My experience of Methodism from a local and global perspective

I have been a member of the Methodist Church since 2015. Originally, I was from a small free church background and I would like to share with you my experience of Methodism so far from a local and global perspective.

Indeed, learning and caring is really important to me about being part of the Methodist Church. I could still remember when I was admitted as a member of the Methodist church, I was reminded that I am called to worship within my local church, learning and caring through Bible study and fellowship with others, service in the community and challenge injustice, and evangelism. The weekly bible study group I participated in helps me a lot to explore the truth and to grow in faith. Besides, the group members support each other, and pray together for the sick, the church and the world. I also followed the “Great 50 Days following Jesus”, a 50-days devotion resource prior to Pentecost organised by the Methodist Church DMLN North East Team. My heart was moved by some reflections written in the booklet. Furthermore, I found the Methodist Bible Month is another great resource for me to grow in faith. Apart from learning, I also have ample opportunities to care for others. For instance, the Methodist circuit promotes Sunday offerings to Christian Aids, Methodist Homes, and Action for Children, my church also organised carolling service to the care home in Christmas. All these made me feel that my faith is growing along with other members of the church.

What makes Methodism different for you?

Methodism shares the same fundamental belief in the Bible and the Lord Jesus Christ with other Protestant Christians. However, I would like to point out there are some noticeable distinctions that makes Methodism different for me.

  1. The Methodist Quadrilateral

Methodists learn their Christian faith through a fourfold approach. 1. Scripture, to discover what the Bible says, with the use of other resources like different translations and commentaries. 2. Tradition, to realise what the Church has taught over the centuries through creeds, hymns, songs, prayers, poetry, Christian art etc. 3. Reason, to use our own critical thinking to interpret both the scripture and tradition. 4. Experience, to learn through the experience of the Holy Spirit working in our lives and in our world. This Methodist Quadrilateral provides me a solid theological foundation to encounter God in unexpected place, and to explore God’s plan and His will in my life.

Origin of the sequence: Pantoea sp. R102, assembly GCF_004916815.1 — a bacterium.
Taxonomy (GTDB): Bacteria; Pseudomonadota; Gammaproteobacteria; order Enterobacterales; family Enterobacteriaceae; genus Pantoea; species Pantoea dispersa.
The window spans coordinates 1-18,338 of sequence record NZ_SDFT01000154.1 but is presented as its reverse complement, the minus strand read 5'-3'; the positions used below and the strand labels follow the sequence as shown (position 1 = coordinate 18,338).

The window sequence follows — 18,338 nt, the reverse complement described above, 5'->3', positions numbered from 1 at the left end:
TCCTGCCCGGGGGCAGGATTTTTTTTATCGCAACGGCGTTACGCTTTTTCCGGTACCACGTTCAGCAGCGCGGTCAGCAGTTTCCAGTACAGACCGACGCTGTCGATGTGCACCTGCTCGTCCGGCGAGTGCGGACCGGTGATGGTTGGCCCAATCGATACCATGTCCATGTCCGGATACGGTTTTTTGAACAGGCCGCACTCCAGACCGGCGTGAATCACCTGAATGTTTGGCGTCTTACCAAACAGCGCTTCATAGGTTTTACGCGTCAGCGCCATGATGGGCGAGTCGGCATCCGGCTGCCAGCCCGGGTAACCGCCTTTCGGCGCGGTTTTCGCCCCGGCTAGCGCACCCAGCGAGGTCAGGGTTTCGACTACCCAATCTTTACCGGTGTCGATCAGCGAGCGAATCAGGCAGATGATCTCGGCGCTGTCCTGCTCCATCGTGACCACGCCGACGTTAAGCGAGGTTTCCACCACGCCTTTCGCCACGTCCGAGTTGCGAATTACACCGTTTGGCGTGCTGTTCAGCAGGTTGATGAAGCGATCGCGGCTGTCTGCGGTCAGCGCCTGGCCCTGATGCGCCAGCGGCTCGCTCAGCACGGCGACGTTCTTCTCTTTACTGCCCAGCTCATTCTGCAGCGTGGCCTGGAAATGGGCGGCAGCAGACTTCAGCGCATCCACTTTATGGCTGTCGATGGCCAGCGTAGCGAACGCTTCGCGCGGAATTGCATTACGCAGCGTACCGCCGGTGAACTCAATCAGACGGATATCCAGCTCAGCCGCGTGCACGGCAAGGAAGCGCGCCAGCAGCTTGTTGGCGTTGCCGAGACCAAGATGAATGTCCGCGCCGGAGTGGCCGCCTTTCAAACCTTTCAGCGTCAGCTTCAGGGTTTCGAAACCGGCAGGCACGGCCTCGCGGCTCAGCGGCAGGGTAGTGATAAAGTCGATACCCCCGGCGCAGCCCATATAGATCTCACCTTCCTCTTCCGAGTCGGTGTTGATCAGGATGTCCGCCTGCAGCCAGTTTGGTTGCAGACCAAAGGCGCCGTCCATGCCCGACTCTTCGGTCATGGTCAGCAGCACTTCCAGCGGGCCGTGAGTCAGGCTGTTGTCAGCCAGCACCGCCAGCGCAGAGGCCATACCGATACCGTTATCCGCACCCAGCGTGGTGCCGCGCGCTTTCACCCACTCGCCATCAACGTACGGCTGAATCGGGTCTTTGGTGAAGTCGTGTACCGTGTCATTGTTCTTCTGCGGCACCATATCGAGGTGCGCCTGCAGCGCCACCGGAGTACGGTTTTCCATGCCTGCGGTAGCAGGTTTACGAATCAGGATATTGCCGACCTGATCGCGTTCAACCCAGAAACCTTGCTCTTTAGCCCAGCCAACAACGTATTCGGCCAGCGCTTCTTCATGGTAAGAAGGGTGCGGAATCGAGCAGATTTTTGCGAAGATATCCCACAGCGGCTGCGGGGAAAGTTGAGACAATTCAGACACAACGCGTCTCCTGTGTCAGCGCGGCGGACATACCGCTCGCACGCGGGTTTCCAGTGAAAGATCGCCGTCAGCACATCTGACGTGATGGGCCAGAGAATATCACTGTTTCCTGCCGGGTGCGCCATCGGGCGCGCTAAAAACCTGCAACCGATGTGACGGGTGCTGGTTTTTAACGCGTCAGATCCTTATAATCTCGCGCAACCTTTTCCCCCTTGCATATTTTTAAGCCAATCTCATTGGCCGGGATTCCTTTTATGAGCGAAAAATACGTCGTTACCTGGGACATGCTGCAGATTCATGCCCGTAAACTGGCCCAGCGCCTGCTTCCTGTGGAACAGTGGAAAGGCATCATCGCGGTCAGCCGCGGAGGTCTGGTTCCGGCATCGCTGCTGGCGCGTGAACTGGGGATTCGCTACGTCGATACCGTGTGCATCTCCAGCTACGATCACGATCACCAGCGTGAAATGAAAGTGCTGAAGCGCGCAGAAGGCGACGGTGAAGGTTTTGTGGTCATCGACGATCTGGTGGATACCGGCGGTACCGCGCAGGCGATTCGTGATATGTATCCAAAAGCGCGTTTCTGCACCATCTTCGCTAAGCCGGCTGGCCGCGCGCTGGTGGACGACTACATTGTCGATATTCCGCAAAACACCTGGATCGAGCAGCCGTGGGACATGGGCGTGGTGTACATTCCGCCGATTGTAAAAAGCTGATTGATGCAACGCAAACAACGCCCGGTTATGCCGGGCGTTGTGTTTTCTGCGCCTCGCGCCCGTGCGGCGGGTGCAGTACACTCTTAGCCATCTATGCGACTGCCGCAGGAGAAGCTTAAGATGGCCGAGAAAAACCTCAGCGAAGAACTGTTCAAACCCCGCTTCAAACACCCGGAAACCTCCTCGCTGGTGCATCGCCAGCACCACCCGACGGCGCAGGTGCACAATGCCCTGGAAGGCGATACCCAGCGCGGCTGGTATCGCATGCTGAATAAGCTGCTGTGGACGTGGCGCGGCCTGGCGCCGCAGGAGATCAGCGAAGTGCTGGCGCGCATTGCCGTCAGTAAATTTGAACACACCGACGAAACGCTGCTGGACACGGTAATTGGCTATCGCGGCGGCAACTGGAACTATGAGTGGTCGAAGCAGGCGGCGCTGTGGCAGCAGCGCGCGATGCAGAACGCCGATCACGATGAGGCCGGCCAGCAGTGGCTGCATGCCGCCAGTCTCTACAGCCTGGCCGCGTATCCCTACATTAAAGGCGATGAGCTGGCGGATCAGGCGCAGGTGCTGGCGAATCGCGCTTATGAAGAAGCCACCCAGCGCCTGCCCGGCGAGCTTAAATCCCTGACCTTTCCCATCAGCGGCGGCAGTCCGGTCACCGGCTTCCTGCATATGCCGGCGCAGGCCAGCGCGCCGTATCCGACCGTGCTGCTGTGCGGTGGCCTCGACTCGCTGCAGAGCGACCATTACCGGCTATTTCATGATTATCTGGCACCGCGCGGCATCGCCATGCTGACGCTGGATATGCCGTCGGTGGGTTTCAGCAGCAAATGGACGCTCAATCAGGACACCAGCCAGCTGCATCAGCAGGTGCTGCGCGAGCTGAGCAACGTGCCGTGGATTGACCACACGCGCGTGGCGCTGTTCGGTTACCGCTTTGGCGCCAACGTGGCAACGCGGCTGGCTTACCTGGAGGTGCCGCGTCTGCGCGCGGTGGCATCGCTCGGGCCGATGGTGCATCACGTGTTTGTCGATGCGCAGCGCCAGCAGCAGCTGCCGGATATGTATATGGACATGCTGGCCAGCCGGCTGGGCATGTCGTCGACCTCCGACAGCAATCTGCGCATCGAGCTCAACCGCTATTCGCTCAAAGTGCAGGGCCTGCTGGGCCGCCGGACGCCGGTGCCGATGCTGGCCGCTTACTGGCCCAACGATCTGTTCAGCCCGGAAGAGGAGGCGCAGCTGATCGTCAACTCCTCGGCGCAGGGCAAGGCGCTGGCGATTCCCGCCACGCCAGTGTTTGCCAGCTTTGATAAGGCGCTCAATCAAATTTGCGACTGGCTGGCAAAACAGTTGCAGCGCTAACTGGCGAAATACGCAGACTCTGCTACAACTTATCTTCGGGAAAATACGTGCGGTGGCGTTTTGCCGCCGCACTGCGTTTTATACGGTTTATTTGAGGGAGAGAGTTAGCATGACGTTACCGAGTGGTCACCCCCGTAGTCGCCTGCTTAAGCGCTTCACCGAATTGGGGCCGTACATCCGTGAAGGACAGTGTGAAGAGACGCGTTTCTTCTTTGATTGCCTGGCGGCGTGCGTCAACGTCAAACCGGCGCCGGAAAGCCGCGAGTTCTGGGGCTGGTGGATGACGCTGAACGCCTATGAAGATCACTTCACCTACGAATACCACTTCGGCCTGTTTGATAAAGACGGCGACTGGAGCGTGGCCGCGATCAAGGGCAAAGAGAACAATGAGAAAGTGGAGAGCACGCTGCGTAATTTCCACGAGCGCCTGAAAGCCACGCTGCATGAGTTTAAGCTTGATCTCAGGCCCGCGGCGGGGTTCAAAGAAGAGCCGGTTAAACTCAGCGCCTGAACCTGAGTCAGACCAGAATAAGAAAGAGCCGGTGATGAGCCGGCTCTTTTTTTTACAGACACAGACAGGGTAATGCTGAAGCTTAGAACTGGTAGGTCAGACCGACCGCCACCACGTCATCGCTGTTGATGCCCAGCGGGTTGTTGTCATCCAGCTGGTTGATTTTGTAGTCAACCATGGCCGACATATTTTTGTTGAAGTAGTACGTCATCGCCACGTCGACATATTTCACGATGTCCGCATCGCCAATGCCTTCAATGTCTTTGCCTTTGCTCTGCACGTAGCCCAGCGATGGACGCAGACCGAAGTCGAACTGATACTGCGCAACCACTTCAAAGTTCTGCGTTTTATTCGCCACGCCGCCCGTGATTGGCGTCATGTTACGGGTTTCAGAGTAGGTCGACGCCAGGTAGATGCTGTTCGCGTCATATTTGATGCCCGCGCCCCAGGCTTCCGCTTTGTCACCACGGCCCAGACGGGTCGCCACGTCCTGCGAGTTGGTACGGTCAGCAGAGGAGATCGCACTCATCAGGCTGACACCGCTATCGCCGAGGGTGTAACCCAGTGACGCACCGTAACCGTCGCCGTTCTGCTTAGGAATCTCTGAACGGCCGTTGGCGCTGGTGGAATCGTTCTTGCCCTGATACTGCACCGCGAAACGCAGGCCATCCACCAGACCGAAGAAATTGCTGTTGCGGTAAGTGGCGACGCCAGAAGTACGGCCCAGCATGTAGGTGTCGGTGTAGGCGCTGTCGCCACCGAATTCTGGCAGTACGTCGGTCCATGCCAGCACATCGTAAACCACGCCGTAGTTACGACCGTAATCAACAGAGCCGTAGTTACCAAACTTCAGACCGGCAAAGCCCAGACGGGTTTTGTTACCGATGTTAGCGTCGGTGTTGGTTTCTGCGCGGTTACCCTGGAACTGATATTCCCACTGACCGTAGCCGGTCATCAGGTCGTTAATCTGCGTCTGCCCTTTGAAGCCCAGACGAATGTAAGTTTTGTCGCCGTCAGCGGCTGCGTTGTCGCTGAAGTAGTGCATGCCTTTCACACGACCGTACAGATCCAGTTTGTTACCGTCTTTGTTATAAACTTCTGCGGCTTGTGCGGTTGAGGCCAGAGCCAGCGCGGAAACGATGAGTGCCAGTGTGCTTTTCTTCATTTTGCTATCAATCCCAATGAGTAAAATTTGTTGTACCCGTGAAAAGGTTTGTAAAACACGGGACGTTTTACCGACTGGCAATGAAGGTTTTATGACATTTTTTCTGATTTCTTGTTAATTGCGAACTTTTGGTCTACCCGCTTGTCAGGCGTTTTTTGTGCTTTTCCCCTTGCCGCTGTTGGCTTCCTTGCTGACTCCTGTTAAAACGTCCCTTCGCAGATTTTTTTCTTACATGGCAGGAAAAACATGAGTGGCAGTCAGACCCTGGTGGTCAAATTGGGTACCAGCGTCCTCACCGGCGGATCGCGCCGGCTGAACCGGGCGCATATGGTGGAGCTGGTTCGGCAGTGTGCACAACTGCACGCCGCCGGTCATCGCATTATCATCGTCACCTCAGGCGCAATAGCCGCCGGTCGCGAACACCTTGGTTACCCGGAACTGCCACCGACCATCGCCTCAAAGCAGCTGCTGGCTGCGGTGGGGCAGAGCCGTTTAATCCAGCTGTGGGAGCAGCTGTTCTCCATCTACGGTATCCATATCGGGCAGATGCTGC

1. Celebrating a common heritage

All Methodists shared the same inspiration from the life and teachings of John Wesley. We have a common heritage to share and build our faith on. For instance, attending the Covenant Sunday Services. Methodist churches normally follow the tradition of John Wesley to hold an annual renewal of their covenant with God. During that Service, the original covenant prayer given by John Wesley is often used with minor amendments. Indeed, I quite like the idea of renewing the Covenant annually as this can refresh our faith journey and I do not often find it in the free churches.

  1. Great diversity

Unlike a small local free church, the Methodist Church is a global denomination of having 80 member churches in over 130 countries. People in different races and culture all over the world are united by faith as a big family. However, there is great diversity among different churches. For instance, local Methodist Churches are free to choose their own bible translations and hymn books for use in their Sunday service. They are also free to adopt different worship styles and musical instruments. Furthermore, the Methodist Church also put strong emphasis on “inclusiveness” that Jesus Christ died for all of humanity, but not just for a limited group of people.

What does it mean for you to be part of a global denomination?

I think mutual support is very important to be part of a global denomination. I will pay more attention by not just looking at the needs of the local church, but also recognising the needs of the other Methodist Churches around the world. For instance, through the Methodist Prayer Handbook, I can pray for the needs of other Methodist churches or mission in other countries. Besides, as a member of the Newcastle Chinese Methodist Church, I also provided hospitality to the youth visitors from the Hong Kong Methodist Church. They attended the 3Generate youth conference and then visited our Church. They gave me a wooden cross as a gift which shows Faith, Hope, Love in Chinese. As a Methodist Church member, I think we can be gathering as one to make a difference, to support each other and be united for evangelism.